124 his: its

Ay, and that tongue of his that bade the Romans
Mark him and write his speeches in their books,
Alas! it cried, 'Give me some drink, Titinius',
As a sick girl. Ye gods, it doth amaze me,
A man of such a feeble temper should
So get the start of the majestic world,
And bear the nalm alone.





Another general shout!
I do believe that these applauses are
For some new honours that are heap'd on Cæsar.
Cas. Why, man, he doth bestride the narrow world
Like a Colossus; and we petty men
Walk under his huge legs, and peep about
To find ourselves dishonourable graves.
Men at some time are masters of their fates:
The fault, dear Brutus, is not in our stars,
But in ourselves, that we are underlings.
Brutus and Cæsar: what should be in that 'Cæsar'?
Why should that name be sounded more than yours?
Write them together, yours is as fair a name;

Sound them, it doth become the mouth as well; 144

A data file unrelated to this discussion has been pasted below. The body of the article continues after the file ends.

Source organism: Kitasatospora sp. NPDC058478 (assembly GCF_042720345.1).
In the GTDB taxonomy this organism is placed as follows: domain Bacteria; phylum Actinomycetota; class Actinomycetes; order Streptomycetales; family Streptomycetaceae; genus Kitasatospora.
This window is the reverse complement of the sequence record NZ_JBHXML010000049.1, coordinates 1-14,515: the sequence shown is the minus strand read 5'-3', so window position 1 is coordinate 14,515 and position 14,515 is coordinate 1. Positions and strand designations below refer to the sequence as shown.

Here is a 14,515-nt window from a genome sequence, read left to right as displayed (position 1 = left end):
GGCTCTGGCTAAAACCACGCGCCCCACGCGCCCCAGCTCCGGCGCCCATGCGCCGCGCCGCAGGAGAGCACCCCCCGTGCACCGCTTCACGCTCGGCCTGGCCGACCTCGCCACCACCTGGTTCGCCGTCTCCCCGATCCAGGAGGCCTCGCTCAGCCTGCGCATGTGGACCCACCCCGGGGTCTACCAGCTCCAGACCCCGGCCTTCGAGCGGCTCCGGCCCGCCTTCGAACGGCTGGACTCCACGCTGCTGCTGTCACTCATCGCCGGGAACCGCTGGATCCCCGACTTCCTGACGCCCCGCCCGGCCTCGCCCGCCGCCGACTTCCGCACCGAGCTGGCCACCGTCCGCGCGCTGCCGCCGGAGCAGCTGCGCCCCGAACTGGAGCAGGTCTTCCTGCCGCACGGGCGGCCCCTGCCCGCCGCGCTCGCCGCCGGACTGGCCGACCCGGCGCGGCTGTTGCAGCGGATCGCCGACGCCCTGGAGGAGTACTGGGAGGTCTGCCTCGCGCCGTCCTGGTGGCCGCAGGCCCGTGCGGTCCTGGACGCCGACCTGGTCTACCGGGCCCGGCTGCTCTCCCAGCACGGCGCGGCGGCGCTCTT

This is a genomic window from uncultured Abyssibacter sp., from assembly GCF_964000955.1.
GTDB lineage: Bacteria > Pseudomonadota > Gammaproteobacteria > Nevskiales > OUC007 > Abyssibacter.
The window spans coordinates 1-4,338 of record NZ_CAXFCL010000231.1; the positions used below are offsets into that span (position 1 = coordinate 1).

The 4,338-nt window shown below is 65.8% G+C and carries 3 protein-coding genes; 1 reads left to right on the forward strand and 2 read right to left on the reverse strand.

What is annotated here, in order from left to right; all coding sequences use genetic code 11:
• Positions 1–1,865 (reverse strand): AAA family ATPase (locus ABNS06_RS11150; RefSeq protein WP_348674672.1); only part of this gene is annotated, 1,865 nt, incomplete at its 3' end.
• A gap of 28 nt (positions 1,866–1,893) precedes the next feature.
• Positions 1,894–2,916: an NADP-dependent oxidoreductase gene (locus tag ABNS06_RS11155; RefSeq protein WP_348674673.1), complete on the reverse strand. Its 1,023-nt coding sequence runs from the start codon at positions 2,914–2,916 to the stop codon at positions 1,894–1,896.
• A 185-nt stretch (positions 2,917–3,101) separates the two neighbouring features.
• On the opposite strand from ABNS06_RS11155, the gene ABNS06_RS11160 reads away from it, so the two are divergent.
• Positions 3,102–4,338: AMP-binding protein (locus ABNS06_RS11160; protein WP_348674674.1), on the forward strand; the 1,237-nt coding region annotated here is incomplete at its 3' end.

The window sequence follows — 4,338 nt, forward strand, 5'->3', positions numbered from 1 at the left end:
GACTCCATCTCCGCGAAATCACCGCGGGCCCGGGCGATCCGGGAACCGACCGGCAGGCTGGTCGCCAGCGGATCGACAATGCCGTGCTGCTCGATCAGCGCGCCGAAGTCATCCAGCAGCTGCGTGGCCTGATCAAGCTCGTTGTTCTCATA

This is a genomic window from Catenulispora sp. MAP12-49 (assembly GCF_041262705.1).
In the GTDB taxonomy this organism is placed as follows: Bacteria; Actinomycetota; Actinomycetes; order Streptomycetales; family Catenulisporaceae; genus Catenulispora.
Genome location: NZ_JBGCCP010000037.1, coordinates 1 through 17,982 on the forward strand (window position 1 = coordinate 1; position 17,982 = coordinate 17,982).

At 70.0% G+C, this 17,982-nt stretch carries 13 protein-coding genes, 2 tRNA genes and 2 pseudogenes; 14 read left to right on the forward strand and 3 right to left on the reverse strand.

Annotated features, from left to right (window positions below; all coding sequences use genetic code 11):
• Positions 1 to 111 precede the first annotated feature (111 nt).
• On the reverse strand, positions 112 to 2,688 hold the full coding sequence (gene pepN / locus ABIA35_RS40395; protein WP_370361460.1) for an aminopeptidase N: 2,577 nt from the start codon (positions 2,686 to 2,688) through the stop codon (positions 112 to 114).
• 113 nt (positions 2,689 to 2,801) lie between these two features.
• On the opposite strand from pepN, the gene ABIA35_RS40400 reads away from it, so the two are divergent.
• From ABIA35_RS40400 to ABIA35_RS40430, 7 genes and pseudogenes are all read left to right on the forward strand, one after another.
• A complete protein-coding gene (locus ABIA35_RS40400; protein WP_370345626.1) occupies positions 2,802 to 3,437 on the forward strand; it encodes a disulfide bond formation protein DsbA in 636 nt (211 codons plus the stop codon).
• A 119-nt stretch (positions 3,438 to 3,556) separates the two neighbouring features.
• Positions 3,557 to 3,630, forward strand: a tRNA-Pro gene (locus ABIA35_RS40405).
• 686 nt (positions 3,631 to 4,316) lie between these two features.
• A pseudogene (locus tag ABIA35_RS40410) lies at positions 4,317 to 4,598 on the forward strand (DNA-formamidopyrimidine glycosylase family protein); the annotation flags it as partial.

Weigh them, it is as heavy; conjure with 'em,
'Brutus' will start a spirit as soon as 'Cæsar'.
Now, in the names of all the gods at once,
Upon what meat doth this our Cæsar feed,
That he is grown so great? Age, thou art sham'd!
Rome, thou hast lost the breed of noble bloods!
When went there by an age, since the great flood,
But it was fam'd with more than with one man?
When could they say, till now, that talk'd of Rome,

150 lost bloods: lost the art of breeding noble persons
151 the great flood: Deucalion's, not Noah's
152 fam'd with: famous for






129 temper: constitution